Accessibility and Inclusion in Programs and Personnel: Spectrum is committed to continuing our journey to becoming a more inclusive, equitable, and accessible organization that is welcoming and relevant to members of all 2SLGBTQIA+ communities. We will create programs and recruit personnel using an anti-oppressive and intersectional framework. We will prioritize accessibility, inclusivity, equity, and well-being – celebrating and affirming our diverse community.

Community and Advocacy: Spectrum is committed to continuing to build and maintain strong relationships and partnerships that increase capacity to serve 2SLGBTQIA+ people in Waterloo Region. Spectrum acknowledges the importance of public policy dialogue and development activities, where reasonable, to advocate for 2SLGBTQIA+ people having healthy and vibrant communities where they feel a sense of belonging.

These priorities build on the work we achieved with our 2021-2023 plan and we look forward to continuing the momentum we have established. Special thanks to our Board of Directors for their volunteerism and commitment to governance.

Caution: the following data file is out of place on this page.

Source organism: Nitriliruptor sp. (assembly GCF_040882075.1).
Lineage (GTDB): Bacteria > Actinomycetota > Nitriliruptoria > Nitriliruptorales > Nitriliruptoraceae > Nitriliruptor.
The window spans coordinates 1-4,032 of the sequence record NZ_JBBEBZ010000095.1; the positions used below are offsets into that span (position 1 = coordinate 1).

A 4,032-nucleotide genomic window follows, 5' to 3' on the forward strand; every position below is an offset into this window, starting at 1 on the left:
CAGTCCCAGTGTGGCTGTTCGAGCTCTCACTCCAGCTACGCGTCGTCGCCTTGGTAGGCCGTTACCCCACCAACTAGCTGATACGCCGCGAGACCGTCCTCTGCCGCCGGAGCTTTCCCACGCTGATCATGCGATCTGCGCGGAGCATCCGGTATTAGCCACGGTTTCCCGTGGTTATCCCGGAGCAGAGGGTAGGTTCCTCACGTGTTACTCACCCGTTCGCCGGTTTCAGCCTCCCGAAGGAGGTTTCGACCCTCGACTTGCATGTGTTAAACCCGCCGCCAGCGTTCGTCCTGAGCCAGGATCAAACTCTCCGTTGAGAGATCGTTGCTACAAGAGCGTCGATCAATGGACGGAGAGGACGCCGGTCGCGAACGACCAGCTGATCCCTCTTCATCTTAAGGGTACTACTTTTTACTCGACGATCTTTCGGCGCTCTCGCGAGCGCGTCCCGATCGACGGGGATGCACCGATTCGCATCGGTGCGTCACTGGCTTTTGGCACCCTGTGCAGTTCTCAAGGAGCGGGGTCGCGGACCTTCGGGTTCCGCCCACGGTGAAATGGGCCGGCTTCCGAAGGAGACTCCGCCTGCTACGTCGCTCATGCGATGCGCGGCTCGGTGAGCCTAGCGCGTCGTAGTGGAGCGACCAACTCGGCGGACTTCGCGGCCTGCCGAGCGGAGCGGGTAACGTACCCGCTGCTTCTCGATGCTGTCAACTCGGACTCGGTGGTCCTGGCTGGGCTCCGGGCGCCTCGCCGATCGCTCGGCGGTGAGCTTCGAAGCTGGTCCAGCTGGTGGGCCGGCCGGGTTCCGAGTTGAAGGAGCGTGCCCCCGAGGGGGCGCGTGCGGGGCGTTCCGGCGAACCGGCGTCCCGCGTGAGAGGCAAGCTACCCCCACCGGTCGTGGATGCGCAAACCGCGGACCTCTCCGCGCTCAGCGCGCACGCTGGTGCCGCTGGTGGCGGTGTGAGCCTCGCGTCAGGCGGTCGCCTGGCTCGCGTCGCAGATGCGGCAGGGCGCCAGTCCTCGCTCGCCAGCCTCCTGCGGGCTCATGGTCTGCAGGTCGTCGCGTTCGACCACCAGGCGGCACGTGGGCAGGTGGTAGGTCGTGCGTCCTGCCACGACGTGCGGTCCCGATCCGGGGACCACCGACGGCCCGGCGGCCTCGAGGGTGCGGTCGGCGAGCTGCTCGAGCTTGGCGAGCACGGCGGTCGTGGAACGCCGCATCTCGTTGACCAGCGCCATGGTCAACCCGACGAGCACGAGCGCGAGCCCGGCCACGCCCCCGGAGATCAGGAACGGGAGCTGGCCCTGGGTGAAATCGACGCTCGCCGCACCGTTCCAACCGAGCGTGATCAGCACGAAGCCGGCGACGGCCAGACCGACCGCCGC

Read the complete Strategic Plan for 2024-2027.

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Thank You to the Kitchener Sports Association

We’d like to thank the Kitchener Sports Association for a grant of $3,500 that will allow us to purchase sports equipment for our 2SLGBTQIA+ Multi-Sport Drop-In!

The Multi-Sport Drop-In is totally free and is run out of the Downtown Community Centre and Stanley Park Community Centre in Kitchener. Each week we play a variety of sports like badminton, pickleball, volleyball, and basketball. From time to time we invite guest coaches for special events like Muay Thai and yoga.

Almost every participant that comes, comes because they want to meet other queer folks and move in a space exclusively for queer folks. Participants are at all levels and abilities. We have some people who are brand new to sports, while others are trying out for national sports teams. We’ve created a space that allows all abilities to play and have fun.

We’re also starting a Queer Run Club! Stay tuned for details.

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Awareness, SPECTRUM News